New KBR Chief Envisions A New Path For Company

Team Infidel

Forum Spin Doctor
Houston Chronicle
April 23, 2007
CEO says despite criticisms, company is ready to emerge from Halliburton's shadow
By Brett Clanton, Houston Chronicle
William Utt is the first to admit he has a big job ahead of him.
As chief executive of KBR, the former unit of Halliburton Co., he must not only prove the engineering and construction firm and largest U.S. contractor Iraq can stand on its own, despite years of inconsistent financial results, but answer for problems that followed it out Halliburton's door.
Those include everything from nagging questions about overbilling for military support work in Iraq to ballooning costs at a project in Nigeria that could cut into profits during its first year as a stand-alone company.
Through the noise, Utt wants to plot a new course for KBR, honoring its more than 100-year history while moving the company forward — and out of Halliburton's shadow.
"We look fondly back to have been a part of them, but we're actually more excited about the future as a stand-alone company," said Utt.
In his first interview since KBR split from Halliburton two weeks ago, Utt shared plans for growing the company and talked about its dealings in Iraq and ideas for raising the firm's profile.
Utt, 50, was named KBR's chief executive in March 2006. A 20-year veteran of the energy industry, he had last been CEO of Suez Energy North America, a complex business that included energy trading, power generation and natural gas.
Until this month, however, his main job had been to shepherd KBR through what he called a "complex and very draining" separation from Halliburton. The process began in November when Halliburton held an initial public offering for a portion of KBR shares and ended April 5 when Halliburton disposed of its remaining 81 percent stake in KBR through a stock exchange offer with its shareholders.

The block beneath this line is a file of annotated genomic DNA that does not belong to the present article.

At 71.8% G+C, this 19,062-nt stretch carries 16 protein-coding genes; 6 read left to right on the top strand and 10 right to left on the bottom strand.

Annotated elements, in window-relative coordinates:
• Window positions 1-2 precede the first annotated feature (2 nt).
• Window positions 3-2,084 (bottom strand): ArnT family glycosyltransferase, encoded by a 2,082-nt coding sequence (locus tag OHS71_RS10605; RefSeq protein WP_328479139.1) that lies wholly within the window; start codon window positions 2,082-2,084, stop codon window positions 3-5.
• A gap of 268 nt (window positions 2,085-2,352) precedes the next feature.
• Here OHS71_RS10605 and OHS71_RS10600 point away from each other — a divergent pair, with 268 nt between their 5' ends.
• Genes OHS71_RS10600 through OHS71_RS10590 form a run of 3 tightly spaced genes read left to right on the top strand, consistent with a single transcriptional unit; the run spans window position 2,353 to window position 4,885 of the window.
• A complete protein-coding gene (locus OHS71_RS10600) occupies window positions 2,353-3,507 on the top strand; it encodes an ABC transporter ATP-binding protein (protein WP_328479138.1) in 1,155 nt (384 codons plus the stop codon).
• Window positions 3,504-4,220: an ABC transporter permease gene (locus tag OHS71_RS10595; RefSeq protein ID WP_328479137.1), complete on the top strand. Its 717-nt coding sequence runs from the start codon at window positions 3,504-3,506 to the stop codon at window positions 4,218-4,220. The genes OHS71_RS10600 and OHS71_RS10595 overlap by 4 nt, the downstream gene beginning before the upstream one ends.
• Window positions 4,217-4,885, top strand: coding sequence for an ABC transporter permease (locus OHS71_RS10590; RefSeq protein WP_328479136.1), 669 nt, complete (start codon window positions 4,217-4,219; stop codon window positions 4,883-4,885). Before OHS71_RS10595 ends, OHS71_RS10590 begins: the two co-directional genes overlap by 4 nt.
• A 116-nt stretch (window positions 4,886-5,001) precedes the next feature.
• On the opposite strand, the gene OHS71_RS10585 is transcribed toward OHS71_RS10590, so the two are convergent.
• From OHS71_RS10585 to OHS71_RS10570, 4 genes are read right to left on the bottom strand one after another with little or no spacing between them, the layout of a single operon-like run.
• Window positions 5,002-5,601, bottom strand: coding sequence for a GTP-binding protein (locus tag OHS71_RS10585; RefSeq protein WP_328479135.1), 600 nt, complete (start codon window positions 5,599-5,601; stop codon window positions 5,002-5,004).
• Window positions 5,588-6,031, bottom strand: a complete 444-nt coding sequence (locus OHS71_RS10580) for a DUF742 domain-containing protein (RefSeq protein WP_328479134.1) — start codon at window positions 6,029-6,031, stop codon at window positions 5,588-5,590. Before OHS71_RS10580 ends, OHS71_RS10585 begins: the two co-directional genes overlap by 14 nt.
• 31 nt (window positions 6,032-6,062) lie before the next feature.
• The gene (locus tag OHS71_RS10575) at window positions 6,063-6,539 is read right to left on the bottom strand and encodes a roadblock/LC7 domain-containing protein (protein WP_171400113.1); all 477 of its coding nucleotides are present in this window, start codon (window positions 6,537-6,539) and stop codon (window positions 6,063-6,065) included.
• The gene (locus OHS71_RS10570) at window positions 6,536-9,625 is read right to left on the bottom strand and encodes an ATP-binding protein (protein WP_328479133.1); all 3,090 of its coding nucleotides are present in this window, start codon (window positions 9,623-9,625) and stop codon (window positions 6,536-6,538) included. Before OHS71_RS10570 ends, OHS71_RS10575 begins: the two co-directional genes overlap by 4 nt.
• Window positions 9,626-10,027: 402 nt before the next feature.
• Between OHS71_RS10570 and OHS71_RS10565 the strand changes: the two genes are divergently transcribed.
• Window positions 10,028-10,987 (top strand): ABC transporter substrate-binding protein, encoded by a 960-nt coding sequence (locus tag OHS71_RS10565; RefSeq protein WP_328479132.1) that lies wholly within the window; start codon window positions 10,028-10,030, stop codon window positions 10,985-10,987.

From his office in downtown Houston, Utt said though KBR employees had mixed emotions about the split, everyone is glad to have it behind them.
"An audible sigh of relief could be heard on this floor, just saying that part is over."
But that moment of calm passed quickly.
Since the separation, analysts have been speculating KBR's first quarterly financial report on May 4 could be messy because of cost overruns at a gas-to-liquids project in Escravos, Nigeria. And last week, Washington lawmakers again accused KBR of overbilling on a multibillion dollar contract to provide food, shelter and other services to U.S. troops in Iraq, Afghanistan and elsewhere.
Utt said KBR's "spotty" earnings will improve over time, partly because of new internal controls to weigh project risks earlier. And most issues raised by probes into the military contract stem from the early days of the Iraq war when both KBR and the Army were scrambling to mobilize thousands of people, he said.
"We've had fewer issues in the 2005-2006 time frame because we were able to develop our systems and the Army also," he said Tuesday, two days before lawmakers revived the issue."And the expectations are more clear about how we're supposed to perform that work."
KBR, now the sole contractor on the more than $20 billion contract with the U.S. Army known as Logcap, will have to compete with other companies on the next package of work, expected to be awarded in July and spread among several firms. To help fill in a hole left from having less Logcap work, KBR will raise its fees under any new contract, Utt said.